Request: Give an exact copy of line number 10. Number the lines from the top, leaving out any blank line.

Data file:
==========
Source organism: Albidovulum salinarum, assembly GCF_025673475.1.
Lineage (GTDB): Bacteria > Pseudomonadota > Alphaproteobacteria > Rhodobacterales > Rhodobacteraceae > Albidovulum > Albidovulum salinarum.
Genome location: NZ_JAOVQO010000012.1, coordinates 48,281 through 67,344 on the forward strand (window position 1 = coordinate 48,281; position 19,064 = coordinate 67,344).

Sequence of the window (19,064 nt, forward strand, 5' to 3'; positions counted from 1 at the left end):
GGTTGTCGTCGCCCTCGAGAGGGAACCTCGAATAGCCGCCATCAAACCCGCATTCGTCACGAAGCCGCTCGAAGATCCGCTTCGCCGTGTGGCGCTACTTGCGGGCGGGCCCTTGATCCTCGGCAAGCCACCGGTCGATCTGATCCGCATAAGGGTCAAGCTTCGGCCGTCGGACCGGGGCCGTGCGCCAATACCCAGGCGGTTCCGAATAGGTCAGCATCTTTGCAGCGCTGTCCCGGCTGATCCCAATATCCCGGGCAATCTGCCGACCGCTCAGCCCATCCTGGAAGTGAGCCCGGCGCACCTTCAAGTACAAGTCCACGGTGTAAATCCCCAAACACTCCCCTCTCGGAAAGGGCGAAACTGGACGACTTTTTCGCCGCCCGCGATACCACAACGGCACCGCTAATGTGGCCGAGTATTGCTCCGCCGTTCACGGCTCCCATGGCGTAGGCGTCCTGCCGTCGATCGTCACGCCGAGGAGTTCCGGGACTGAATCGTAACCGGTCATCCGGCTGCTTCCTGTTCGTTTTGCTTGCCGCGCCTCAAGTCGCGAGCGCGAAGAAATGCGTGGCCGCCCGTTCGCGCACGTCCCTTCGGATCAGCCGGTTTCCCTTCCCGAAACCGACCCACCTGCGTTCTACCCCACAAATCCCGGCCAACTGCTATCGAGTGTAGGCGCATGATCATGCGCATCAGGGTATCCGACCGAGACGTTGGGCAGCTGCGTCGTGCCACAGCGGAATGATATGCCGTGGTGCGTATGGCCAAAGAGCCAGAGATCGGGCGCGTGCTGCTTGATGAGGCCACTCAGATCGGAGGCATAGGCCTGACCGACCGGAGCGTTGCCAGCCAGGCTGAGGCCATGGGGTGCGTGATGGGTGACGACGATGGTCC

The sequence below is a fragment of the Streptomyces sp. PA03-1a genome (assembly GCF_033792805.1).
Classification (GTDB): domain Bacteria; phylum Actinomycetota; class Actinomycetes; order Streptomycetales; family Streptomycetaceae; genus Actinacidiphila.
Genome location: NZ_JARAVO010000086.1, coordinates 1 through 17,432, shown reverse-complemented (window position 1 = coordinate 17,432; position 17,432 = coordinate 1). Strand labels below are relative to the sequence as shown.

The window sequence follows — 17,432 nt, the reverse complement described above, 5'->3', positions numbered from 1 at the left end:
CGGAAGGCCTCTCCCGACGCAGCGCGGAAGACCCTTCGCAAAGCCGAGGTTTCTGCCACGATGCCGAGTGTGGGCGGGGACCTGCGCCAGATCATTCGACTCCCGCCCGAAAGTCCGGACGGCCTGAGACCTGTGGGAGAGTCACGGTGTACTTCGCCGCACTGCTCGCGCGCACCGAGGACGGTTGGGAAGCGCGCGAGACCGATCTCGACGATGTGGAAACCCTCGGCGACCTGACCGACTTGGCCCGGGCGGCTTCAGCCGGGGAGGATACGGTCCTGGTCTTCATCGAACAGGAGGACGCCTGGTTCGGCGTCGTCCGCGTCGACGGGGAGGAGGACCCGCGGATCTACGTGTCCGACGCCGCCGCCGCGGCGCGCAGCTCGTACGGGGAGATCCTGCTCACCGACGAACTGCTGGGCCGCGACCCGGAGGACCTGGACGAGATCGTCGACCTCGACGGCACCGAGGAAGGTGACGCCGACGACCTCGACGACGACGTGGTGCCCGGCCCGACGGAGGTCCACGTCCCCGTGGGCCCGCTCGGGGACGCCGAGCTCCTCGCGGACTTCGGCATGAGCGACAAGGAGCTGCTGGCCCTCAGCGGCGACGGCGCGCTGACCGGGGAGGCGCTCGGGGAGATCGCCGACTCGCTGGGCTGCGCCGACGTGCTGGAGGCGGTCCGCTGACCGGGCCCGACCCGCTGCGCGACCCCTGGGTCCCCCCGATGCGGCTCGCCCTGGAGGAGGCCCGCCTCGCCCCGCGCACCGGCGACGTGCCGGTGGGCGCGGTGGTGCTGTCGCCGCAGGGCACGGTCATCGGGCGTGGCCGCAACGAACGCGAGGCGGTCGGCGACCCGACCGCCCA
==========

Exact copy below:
CGGAAGGCCTCTCCCGACGCAGCGCGGAAGACCCTTCGCAAAGCCGAGGTTTCTGCCACGATGCCGAGTGTGGGCGGGGACCTGCGCCAGATCATTCGACTCCCGCCCGAAAGTCCGGACGGCCTGAGACCTGTGGGAGAGTCACGGTGTACTTCGCCGCACTGCTCGCGCGCACCGAGGACGGTTGGGAAGCGCGCGAGACCGATCTCGACGATGTGGAAACCCTCGGCGACCTGACCGACTTGGCCCGGGCGGCTTCAGCCGGGGAGGATACGGTCCTGGTCTTCATCGAACAGGAGGACGCCTGGTTCGGCGTCGTCCGCGTCGACGGGGAGGAGGACCCGCGGATCTACGTGTCCGACGCCGCCGCCGCGGCGCGCAGCTCGTACGGGGAGATCCTGCTCACCGACGAACTGCTGGGCCGCGACCCGGAGGACCTGGACGAGATCGTCGACCTCGACGGCACCGAGGAAGGTGACGCCGACGACCTCGACGACGACGTGGTGCCCGGCCCGACGGAGGTCCACGTCCCCGTGGGCCCGCTCGGGGACGCCGAGCTCCTCGCGGACTTCGGCATGAGCGACAAGGAGCTGCTGGCCCTCAGCGGCGACGGCGCGCTGACCGGGGAGGCGCTCGGGGAGATCGCCGACTCGCTGGGCTGCGCCGACGTGCTGGAGGCGGTCCGCTGACCGGGCCCGACCCGCTGCGCGACCCCTGGGTCCCCCCGATGCGGCTCGCCCTGGAGGAGGCCCGCCTCGCCCCGCGCACCGGCGACGTGCCGGTGGGCGCGGTGGTGCTGTCGCCGCAGGGCACGGTCATCGGGCGTGGCCGCAACGAACGCGAGGCGGTCGGCGACCCGACCGCCCA